Central America hurricane kills scores

Hurricane Stan has hit Mexico's Gulf coast, forcing evacuations and shutting down oil ports after killing at least 65 people in Central America.

    A ship sunk by the storm in Veracruz, Mexico

    It knocked down trees, ripped roofs off homes and washed out bridges in southeastern Mexico, but the storms it helped spawn were more destructive.

    The Category One hurricane came ashore 135km southeast of the Mexican city of Veracruz with winds of nearly 128kph, then weakened to a tropical storm over the state of Oaxaca. 

    Forecasters said Stan triggered separate storms farther south, unleashing heavy rains in Central America, where at least 65 people were killed in floods, mudslides and rough weather at sea.

    Rivers overflow

    Small groups of Mexican Navy sailors were among the few on Tuesday who ventured onto the darkened streets of downtown Veracruz, a colonial port city, in lashing rain and high winds that snapped branches from palm trees.

    Rains caused heavy floods
    and deadly mudslides

    Gusts blew the roofs off poor residents' flimsy shacks, injuring four people in the state of Veracruz, and hundreds were evacuated when rivers overflowed. 

    Resident Juan Alvarado, 52, feared for his wood and tin home. "I am worried the wind will take it away. My three children are there," he said. 

    Rain lashed a shantytown on the outskirts of Veracruz, where residents watched the water swell from a lagoon into neighbours' homes and debated whether to flee to shelters.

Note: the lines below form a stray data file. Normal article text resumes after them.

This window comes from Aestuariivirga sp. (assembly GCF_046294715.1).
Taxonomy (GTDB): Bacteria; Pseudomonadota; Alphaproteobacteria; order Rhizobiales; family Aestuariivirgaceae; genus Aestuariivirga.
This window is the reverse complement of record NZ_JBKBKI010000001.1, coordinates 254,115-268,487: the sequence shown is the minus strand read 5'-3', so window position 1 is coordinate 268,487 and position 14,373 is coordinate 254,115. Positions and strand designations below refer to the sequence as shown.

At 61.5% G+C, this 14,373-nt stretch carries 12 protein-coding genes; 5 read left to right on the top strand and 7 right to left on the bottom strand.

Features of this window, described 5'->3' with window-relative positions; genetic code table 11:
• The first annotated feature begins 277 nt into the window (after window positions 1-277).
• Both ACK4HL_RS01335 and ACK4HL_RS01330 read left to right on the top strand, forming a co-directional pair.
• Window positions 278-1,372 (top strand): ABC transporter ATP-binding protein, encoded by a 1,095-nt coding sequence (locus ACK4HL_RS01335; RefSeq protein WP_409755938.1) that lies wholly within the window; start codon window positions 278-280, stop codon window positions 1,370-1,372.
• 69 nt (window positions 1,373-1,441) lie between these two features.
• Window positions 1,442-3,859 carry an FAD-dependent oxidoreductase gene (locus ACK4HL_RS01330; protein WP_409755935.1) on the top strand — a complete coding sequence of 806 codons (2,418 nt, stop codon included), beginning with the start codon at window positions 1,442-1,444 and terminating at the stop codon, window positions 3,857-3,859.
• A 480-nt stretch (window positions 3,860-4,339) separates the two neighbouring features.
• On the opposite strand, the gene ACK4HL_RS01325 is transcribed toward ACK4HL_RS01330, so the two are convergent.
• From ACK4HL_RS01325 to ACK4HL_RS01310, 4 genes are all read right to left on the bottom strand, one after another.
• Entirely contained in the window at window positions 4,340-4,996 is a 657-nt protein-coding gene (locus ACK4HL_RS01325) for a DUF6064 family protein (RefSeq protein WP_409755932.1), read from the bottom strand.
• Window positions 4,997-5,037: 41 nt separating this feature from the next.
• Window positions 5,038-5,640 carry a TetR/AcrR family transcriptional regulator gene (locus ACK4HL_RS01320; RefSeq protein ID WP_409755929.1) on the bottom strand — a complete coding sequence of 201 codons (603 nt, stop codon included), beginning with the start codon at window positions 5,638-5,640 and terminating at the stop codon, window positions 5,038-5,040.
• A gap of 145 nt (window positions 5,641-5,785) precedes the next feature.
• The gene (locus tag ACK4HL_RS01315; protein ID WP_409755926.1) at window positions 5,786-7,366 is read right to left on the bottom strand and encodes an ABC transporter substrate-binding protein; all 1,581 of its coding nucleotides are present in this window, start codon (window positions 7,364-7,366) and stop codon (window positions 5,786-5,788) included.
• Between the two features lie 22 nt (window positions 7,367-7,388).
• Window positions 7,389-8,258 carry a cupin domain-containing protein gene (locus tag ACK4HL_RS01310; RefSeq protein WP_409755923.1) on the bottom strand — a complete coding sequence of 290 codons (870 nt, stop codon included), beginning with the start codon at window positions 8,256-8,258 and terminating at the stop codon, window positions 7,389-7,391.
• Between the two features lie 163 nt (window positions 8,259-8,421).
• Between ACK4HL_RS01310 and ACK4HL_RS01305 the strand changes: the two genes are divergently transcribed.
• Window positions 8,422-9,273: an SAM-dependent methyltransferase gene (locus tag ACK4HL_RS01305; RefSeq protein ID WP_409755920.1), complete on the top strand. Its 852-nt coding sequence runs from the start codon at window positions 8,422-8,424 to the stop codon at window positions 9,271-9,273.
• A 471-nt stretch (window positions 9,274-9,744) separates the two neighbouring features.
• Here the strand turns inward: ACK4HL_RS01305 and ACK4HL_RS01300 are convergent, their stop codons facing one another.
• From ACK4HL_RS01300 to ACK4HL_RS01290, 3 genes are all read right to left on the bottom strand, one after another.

"If it rises any more we'll have to go," said Carolina Cagaltoto, a 25-year-old mother of two. "But I don't want to go, because [people] are stealing." 

    In the mountainous southern state of Chiapas, close to 5000 people fled to high ground as raging rivers overflowed into town streets, sweeping away buildings and cars. 

    El Salvador hardest hit

    El Salvador was hardest hit. Officials in the capital said 49 people had been killed, mostly due to two days of mudslides sparked by rains all over the country.

    Rescue workers pulled a dead 15-day-old baby from under a mudslide that crashed into a house in San Salvador, and carried it away wrapped in a Red Cross T-shirt. Six members of the same family died buried in the mud. 

    El Salvador was the worst hit, with
    49 dead, mostly from mudslides

    More than 16,700 Salvadorans had fled their homes for 167 shelters nationwide.

    "This is a national tragedy because of the rains," said Eduardo Rivera, a spokesman for a team of Salvadoran rescue officials.

    "There isn't a corner of the country where there isn't pain and destruction to be found."

    The toll in Nicaragua was six. Eight people were reported dead in Guatemala and two in Honduras. 

    Mexico closed its main oil exporting ports - Dos Bocas, Cayo Arcos and Coatzacoalcos - but it was unclear if deliveries would be affected. 

    State oil monopoly Pemex evacuated 270 workers from five oil exploration platforms in the Gulf of Mexico ahead of Stan's arrival. 

    SOURCE: Agencies


    'Money can't buy us': Mapping Canada's oil pipeline battle

    'Money can't buy us': Mapping Canada's oil pipeline battle

    We travel more than 2,000km and visit communities along the route of the oil pipeline that cuts across Indigenous land.

    Women under ISIL: The wives

    Women under ISIL: The wives

    Women married to ISIL fighters share accounts of being made to watch executions and strap explosives to other women.

    Diplomats for sale: How an ambassadorship was bought and lost

    Diplomats for sale: How an ambassadorship was bought and lost

    The story of Ali Reza Monfared, the Iranian who tried to buy diplomatic immunity after embezzling millions of dollars.